PARIS -- Top-ranked Roger Federer ended his two-year French
Open losing streak by beating Kristof Vliegen 6-1, 6-2, 6-1 in the
first round Tuesday.
Federer lost in the opening round at Roland Garros to Hicham
Arazi in 2002 and to Luis Horna in 2003. But he dominated from the
start against Vliegen, who lost in qualifying and made the draw only when another player withdrew.
Defending champion Juan Carlos Ferrero, who has been taking
painkiller injections for sore ribs, rallied to beat Tommy Haas
3-6, 6-4, 6-4, 6-2.
In sunny, 70-degree weather, Federer needed only 76 minutes on
Court Suzanne Lenglen to advance. He hit 33 winners, never faced a
break point and won 87 percent of the points on his first serve.
"It's a little bit of a relief after the last years," Federer
said. "There has been so much talk if I would lose three times in
a row at the French Open. I'm happy I'm still in the tournament."
Three-time champion Gustavo Kuerten, seeded 28th, needed three
hours to beat qualifier Nicolas Almagro 7-5, 7-6 (2), 1-6, 3-6,
Two other seeded men lost. No. 7 Rainer Schuettler was
eliminated by Xavier Malisse 6-4, 7-5, 6-4, and No. 29 Max Mirnyi
lost to Julien Benneteau 7-5, 7-5, 1-6, 6-3.
U.S. men fell to 2-7 when Taylor Dent and Kevin Kim lost. No. 10
Sebastien Grosjean beat Kim 6-1, 6-1, 6-4, and No. 24 Jonas
Bjorkman defeated Dent 6-3, 2-6, 6-3, 3-6, 6-2.
Federer displayed the versatile arsenal of shots that makes him
dangerous on all surfaces, including clay. In the final game alone
he hit a lob volley to win one point, smacked a lunging forehand to
save another, then pulled a forehand winner into the corner to
close out the victory.
He celebrated with a fist pump, then shared a laugh with Vliegen
at the net.
"I tried to focus on the first round and be as well prepared as
I could and not put a huge amount of pressure of myself," Federer
said. "I really tried to play as simple as I could."
Federer, the reigning Wimbledon and Australian Open champion,
improved his record this year to 33-3, including 10-1 on clay. But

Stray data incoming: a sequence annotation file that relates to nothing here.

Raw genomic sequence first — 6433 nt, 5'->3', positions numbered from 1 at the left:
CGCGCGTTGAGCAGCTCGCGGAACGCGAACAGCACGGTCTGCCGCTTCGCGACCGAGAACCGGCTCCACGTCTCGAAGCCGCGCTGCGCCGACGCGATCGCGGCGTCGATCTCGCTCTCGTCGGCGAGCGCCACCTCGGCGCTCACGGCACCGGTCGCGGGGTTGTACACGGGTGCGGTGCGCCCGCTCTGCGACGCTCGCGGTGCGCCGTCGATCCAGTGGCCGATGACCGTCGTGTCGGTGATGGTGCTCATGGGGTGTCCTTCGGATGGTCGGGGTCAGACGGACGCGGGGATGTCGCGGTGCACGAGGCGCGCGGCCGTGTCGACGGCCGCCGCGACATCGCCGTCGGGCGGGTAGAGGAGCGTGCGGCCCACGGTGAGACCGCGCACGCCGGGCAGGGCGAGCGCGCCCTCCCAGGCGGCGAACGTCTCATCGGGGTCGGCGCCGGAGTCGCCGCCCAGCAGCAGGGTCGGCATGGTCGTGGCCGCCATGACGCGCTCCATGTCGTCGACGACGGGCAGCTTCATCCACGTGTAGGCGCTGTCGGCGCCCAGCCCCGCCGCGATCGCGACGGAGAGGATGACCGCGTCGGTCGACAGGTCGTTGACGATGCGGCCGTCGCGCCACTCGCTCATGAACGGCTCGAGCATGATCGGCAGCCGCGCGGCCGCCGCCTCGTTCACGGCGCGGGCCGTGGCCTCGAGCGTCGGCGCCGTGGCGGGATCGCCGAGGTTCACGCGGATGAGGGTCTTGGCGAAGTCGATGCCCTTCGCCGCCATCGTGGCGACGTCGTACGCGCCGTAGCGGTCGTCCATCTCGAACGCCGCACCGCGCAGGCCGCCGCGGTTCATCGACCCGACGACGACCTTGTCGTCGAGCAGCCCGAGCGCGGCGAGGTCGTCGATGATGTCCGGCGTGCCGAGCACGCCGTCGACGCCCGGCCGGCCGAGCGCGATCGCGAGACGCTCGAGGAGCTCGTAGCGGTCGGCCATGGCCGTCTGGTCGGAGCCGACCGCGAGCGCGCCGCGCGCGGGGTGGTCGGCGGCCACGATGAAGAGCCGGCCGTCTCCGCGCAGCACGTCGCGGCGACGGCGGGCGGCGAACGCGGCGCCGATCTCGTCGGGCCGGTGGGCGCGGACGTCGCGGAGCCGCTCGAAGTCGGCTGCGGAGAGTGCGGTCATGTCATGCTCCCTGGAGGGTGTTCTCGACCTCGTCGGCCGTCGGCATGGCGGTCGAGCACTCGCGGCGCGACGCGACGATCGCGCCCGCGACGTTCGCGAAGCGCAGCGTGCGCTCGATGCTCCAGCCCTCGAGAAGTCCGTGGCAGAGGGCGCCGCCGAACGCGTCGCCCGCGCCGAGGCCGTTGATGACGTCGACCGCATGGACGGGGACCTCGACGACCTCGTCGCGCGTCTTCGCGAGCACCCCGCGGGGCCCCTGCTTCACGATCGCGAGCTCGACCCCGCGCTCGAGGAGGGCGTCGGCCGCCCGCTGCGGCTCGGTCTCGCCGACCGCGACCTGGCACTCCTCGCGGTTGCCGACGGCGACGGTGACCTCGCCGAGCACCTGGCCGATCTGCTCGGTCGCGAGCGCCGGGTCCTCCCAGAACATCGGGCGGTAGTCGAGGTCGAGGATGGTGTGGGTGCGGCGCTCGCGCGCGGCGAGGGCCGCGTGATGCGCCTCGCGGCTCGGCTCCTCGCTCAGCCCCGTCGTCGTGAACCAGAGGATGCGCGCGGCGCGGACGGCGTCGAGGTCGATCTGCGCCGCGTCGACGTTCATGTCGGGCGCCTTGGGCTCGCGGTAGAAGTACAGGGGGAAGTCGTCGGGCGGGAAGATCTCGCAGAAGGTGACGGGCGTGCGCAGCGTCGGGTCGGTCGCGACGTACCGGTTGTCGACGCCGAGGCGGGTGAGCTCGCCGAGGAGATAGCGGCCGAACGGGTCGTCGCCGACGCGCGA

his career record at Roland Garros is a modest 8-5.
Federer will next play Nicolas Kiefer, who beat Thierry Ascione
6-3, 6-2, 6-2. No. 19-seeded Martin Verkerk, the surprise runner-up
last year, swept Julien Boutter 7-5, 6-3, 6-1.
The second day began with the tournament still abuzz about Andre
Agassi's loss Monday to Jerome Haehnel.
"I didn't think he would lose," Federer said. "Obviously it
makes you also think that anybody can beat you."
At 23, Haehnel has contemplated retirement, but that was before
he pulled off one of the biggest upsets in Grand Slam history. A
qualifier playing his first tour-level match beat the winner of
eight major titles, 6-4, 7-6 (4), 6-3.
With no coach, a distaste for flying and a ranking of 271st,
Haehnel came to Roland Garros on the verge of calling it a career.
"I've thought about it," the Frenchman said. With a smile he
added, "Now maybe I will go on."
The question is how long the 34-year-old Agassi will go on, and
whether he'll return for a 17th appearance at the French Open next
"Hard to say," the 1999 champion said. "I don't know. It's a
year away, and that's a long time for me right now. The chances get
less every year, that's for sure."
Also on opening day, fellow American Vince Spadea overcame a 5-1 deficit in the fifth
set and nine match points to beat Florent Serra. Ninth-seeded Tim
Henman rallied from two sets down to defeat Cyril Saulnier. And
Vladimir Voltchkov edged Radek Stepanek 11-9 in the fifth set.
Second-seeded Andy Roddick overcame an upset stomach to
eliminate fellow American Todd Martin 7-6 (5), 6-4, 7-5. Roddick
had lost in the opening round the past two years.
Other winners on the men's side included No. 3 Guillermo Coria
and No. 5 Carlos Moya, the 1998 champion. Three seeded men were
eliminated: No. 6 Agassi, No. 16 Fernando Gonzalez and No. 18 Mark
15 Sjeng Schalken of the Netherlands withdrew Monday. Schalken cited a viral infection.